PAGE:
But his humies are cartoon representations of the most serious critics, most of whom are dead. The big guns of technological criticism -- such as philosopher Martin Heidegger, social theorists Herbert Marcuse, Max Horkheimer and Jacques Ellul and, yes, even Karl Marx -- are too difficult for most readers and they never show up in these books.

Indeed, the fact that the most formidable critics are both dead and unmentioned is part of the point of these books: The texts are so ahistorical they read as if we're starting human history from scratch, tomorrow. They're carelessly ignorant of the great debates about technology that came before us, such as after World War II and the war in Vietnam.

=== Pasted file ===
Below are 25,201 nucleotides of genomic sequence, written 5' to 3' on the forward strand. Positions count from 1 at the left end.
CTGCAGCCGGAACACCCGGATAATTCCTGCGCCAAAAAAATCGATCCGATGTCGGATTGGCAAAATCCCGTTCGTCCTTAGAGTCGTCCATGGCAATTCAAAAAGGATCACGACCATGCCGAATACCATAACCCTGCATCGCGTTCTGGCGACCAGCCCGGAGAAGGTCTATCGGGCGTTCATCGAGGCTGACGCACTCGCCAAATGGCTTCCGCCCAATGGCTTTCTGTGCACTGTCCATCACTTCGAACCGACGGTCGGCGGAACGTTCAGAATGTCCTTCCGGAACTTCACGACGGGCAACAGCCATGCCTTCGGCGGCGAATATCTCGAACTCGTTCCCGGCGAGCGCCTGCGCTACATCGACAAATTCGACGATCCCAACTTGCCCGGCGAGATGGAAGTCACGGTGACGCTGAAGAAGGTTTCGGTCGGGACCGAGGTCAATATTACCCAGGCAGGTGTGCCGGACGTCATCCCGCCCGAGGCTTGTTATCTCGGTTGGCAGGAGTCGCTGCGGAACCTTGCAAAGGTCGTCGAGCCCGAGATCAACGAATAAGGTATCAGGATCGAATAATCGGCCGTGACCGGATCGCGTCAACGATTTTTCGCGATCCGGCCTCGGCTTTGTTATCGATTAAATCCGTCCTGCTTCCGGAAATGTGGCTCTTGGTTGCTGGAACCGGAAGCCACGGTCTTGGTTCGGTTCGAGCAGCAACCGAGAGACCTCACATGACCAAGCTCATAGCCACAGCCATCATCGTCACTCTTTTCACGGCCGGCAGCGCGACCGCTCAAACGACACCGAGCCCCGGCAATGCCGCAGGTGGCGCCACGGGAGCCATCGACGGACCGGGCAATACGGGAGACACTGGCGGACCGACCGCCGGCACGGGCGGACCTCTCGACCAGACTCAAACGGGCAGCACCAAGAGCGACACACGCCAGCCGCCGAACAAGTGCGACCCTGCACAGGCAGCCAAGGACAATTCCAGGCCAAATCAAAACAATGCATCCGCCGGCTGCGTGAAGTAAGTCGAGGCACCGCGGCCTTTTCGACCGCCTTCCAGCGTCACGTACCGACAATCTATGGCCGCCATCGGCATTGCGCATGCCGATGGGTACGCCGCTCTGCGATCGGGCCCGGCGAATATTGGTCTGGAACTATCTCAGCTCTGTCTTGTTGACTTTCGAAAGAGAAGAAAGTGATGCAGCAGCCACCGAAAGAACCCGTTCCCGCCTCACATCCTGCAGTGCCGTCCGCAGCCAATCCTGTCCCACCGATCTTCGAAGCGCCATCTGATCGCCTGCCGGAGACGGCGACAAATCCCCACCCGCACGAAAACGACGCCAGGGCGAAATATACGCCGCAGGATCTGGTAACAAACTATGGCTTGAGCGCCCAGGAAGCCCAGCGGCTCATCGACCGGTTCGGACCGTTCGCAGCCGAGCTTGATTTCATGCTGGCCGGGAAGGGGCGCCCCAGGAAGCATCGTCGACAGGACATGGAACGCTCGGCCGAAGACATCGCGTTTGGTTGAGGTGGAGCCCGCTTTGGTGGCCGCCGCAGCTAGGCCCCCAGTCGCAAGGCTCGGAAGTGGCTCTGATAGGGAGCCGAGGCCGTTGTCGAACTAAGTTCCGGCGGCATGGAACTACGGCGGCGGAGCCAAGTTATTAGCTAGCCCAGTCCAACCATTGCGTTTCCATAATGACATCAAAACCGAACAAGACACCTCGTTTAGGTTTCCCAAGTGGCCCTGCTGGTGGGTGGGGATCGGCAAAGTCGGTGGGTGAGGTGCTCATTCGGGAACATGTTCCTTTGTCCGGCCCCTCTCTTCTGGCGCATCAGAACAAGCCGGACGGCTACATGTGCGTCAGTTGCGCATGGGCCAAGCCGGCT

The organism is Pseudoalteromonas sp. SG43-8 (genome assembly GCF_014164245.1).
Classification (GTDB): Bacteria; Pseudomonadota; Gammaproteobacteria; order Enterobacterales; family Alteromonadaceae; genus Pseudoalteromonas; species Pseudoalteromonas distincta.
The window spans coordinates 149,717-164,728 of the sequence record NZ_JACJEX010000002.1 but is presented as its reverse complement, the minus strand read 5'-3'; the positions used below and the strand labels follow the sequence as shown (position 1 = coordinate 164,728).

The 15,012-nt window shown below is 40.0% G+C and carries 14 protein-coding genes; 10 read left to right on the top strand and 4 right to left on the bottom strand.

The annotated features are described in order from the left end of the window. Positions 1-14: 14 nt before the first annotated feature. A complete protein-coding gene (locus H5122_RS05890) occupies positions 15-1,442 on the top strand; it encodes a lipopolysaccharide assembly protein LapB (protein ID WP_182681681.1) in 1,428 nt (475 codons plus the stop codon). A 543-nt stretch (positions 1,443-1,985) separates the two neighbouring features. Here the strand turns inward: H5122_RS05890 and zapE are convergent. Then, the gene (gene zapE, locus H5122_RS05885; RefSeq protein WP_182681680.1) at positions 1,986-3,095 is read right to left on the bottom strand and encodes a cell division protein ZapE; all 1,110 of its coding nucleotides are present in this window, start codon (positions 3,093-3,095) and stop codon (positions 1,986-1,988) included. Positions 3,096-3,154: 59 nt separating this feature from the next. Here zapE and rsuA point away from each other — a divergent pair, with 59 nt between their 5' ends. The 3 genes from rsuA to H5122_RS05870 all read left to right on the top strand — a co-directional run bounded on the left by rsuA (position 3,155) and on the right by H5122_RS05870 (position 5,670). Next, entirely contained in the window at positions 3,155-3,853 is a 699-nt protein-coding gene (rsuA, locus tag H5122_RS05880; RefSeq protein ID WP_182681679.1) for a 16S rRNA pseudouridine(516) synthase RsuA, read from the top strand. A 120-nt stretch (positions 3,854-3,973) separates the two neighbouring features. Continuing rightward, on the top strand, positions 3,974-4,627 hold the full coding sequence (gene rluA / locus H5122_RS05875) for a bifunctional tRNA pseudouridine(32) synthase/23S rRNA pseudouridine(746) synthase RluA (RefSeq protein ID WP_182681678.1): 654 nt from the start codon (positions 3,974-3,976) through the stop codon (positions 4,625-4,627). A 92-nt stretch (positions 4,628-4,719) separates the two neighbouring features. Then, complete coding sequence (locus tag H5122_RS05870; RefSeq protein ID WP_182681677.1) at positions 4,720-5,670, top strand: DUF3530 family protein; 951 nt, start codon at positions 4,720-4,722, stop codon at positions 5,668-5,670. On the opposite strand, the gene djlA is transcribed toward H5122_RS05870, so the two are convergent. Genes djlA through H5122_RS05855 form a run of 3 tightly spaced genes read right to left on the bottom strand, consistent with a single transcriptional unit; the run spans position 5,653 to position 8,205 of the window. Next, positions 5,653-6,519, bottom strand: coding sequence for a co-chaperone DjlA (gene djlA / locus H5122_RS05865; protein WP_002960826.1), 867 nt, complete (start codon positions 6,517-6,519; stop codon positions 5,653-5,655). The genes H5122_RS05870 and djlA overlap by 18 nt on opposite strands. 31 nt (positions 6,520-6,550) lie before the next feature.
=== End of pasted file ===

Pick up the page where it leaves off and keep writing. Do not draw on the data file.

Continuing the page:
Unfortunately, the humies of today are weak substitutes for their forebears, straw men (and women) comically impotent against the onslaught of the technological juggernaut. It's easy for Dertouzos to chide them in a patronizing way. "Humies," he writes, "tone down your fears of technochange. Step outside your precious castles."

Dertouzos believes this "is the big challenge before us at the dawn of the 21st century: to embark on the unification of our technology with our humanity."

But he misses a big point. Technophiles like Negroponte, Gates and Dertouzos are blind to the effects of technology on consciousness itself. They don't see that our very values and means are distorted by the cornucopia of technology that they celebrate. They forget that old saying about technology: "When all you have is a hammer, every problem begins to look like a nail."

Are we going to be consumers or citizens, slaves to gadgets and systems or truly in control of our lives? What if the advantages of status and earning power that accrue to people with cutting-edge technical skills are incompatible with democracy?